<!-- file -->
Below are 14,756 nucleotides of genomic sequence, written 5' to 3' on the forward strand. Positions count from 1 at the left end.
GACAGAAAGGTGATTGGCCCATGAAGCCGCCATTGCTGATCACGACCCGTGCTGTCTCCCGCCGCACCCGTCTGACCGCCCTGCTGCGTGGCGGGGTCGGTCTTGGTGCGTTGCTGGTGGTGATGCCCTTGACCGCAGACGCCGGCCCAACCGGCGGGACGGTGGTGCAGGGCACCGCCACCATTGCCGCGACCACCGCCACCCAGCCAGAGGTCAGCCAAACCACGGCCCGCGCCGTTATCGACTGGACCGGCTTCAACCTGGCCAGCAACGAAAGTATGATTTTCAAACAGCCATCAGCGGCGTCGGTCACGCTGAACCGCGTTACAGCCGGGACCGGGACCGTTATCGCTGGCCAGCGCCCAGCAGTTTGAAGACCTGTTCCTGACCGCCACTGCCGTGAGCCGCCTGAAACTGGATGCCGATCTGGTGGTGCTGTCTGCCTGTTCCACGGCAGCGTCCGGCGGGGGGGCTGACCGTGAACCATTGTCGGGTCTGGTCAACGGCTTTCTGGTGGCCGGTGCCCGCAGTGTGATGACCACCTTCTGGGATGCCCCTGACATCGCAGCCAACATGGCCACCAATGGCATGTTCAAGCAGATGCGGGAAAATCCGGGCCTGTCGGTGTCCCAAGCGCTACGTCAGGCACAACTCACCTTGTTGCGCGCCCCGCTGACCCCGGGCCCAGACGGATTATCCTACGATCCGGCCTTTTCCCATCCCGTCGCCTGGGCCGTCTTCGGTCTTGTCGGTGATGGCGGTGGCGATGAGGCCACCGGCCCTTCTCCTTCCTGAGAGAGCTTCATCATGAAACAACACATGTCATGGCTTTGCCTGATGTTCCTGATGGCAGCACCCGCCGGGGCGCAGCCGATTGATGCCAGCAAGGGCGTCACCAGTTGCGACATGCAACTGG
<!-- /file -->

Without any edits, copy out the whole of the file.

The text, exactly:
Below are 14,756 nucleotides of genomic sequence, written 5' to 3' on the forward strand. Positions count from 1 at the left end.
GACAGAAAGGTGATTGGCCCATGAAGCCGCCATTGCTGATCACGACCCGTGCTGTCTCCCGCCGCACCCGTCTGACCGCCCTGCTGCGTGGCGGGGTCGGTCTTGGTGCGTTGCTGGTGGTGATGCCCTTGACCGCAGACGCCGGCCCAACCGGCGGGACGGTGGTGCAGGGCACCGCCACCATTGCCGCGACCACCGCCACCCAGCCAGAGGTCAGCCAAACCACGGCCCGCGCCGTTATCGACTGGACCGGCTTCAACCTGGCCAGCAACGAAAGTATGATTTTCAAACAGCCATCAGCGGCGTCGGTCACGCTGAACCGCGTTACAGCCGGGACCGGGACCGTTATCGCTGGCCAGCGCCCAGCAGTTTGAAGACCTGTTCCTGACCGCCACTGCCGTGAGCCGCCTGAAACTGGATGCCGATCTGGTGGTGCTGTCTGCCTGTTCCACGGCAGCGTCCGGCGGGGGGGCTGACCGTGAACCATTGTCGGGTCTGGTCAACGGCTTTCTGGTGGCCGGTGCCCGCAGTGTGATGACCACCTTCTGGGATGCCCCTGACATCGCAGCCAACATGGCCACCAATGGCATGTTCAAGCAGATGCGGGAAAATCCGGGCCTGTCGGTGTCCCAAGCGCTACGTCAGGCACAACTCACCTTGTTGCGCGCCCCGCTGACCCCGGGCCCAGACGGATTATCCTACGATCCGGCCTTTTCCCATCCCGTCGCCTGGGCCGTCTTCGGTCTTGTCGGTGATGGCGGTGGCGATGAGGCCACCGGCCCTTCTCCTTCCTGAGAGAGCTTCATCATGAAACAACACATGTCATGGCTTTGCCTGATGTTCCTGATGGCAGCACCCGCCGGGGCGCAGCCGATTGATGCCAGCAAGGGCGTCACCAGTTGCGACATGCAACTGG